not up to the job. Glenn Hoddle went for the crime of heresy. This was
unusual, but there were previous offences that made the final one terminal.
He had betrayed the trust of his players in a grubby little literary exercise,
he had annoyed too many people by playing keepy-uppy every time a camera
showed itself at an England training session, he had behaved with arrogance
without the justification of victory.
Terry Venables went for the crime of fantasy, believing comically that he was a crash-hot business mogul, a renaissance man and a first-class football coach. Only one of those was even remotely true and when his involvement with m’learned friends grew all-engrossing, he, too, had to go.
They all go. Graham Taylor went for the crime of being a decent man found wanting, also for certain capital offences against grammar. Bobby Robson went for the crime of taking England to the World Cup semi-finals. There is no link between the crimes. The only thing in common is the office of the criminal.
- Simon Barnes, "The Times"
In the final days of
Glenn Hoddle's time as England manager, as he picked through his players'
character defects following an unconvincing victory against Luxembourg,
blaming his team, wondering how they could have played so badly, Alan Shearer
was reported to have countered, "Have you ever thought it might be you?"
- Dion Fanning, "The Irish Independent"
"It is not acceptable
that the national coach speaks publicly about replacing another manager
while he is in the post." (David O'Leary) Since when does speaking in a
hotel room to a journalist with a tea towel on his head constitute 'publicly'?
- Football365's Mediawatch Bulletin, after Erikkson duped by a fake Sheikh
Perhaps the most notable
thing about Sven Goran Erikkson's recent conversations with a "News of
the World" reporter pretending to be a sheikh was how knowledgeable the
England manager was. Previously, there had been little indication during
Sven's five years in charge of the England team that he knew anything about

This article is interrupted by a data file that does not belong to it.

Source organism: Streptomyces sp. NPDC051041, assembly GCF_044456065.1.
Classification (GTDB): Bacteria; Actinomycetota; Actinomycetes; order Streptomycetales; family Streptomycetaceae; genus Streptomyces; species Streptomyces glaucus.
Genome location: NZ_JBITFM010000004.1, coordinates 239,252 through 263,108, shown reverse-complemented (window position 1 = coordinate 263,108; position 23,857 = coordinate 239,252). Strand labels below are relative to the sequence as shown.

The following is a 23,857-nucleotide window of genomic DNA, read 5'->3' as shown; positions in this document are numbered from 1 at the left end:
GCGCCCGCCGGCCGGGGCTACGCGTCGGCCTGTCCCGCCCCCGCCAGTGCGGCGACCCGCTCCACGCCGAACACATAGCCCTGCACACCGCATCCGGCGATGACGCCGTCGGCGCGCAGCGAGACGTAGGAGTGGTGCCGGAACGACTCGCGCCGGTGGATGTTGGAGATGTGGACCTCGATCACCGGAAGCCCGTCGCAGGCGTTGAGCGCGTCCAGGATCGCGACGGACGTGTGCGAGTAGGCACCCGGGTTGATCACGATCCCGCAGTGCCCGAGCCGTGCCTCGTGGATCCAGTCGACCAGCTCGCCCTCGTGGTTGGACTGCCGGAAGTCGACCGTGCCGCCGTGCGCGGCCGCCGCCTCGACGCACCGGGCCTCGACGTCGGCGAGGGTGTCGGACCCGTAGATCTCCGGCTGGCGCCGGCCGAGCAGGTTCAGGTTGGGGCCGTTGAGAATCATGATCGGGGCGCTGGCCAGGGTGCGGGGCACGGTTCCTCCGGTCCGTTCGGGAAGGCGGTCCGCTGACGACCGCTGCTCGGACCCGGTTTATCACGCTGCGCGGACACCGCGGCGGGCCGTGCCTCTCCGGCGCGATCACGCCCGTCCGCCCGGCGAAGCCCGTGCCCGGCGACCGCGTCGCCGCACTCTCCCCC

- Dion Fanning, "The Irish Independent"
Bobby Robson was a
fretful, insecure manager until he was, quite literally, driven mad by
the English press. Now that he is mad, he is a very good manager.
- Dion Fanning, "The Irish Independent"
"He shouldn't have
resigned over that game. It was not a bad performance; in fact it was quite
a good one for England. I would not have resigned under those circumstances."
- Franz Beckenbauer, damning with faint praise after Germany beat England 1-0
"At the Argentina game,
how would you have guessed that Darren Anderton would have gone off with
- Kevin Keegan, the only man in football surprised by Darren Anderton going off
"When we went in at
half-time, we wanted a Winston Churchill speech. Instead we got Iain Duncan
- Unnamed England player recalling England's World Cup defeat to Brazil in 2002
"He displayed all the
animated body language of Sven Goran Eriksson."
- The BBC, describing Andy Murray's meek Wimbledon exit in 2006
"I will not tell Neville
to kick Reyes."
"You won't have to."
- Sven and reporter, at a press conference before England v Spain
There is no universal
opinion as to how this England team should play — 3-5-2, 4-4-2, drop Beckham,
drop Lampard, shoot Hargreaves — but what is universal is the instruction
to England players to start looking like they give a flying kiss about
playing for their country. Sam Allardyce? If you want English passion,
then Sam's your man. Unfortunately, we also envisage a future of Gary Neville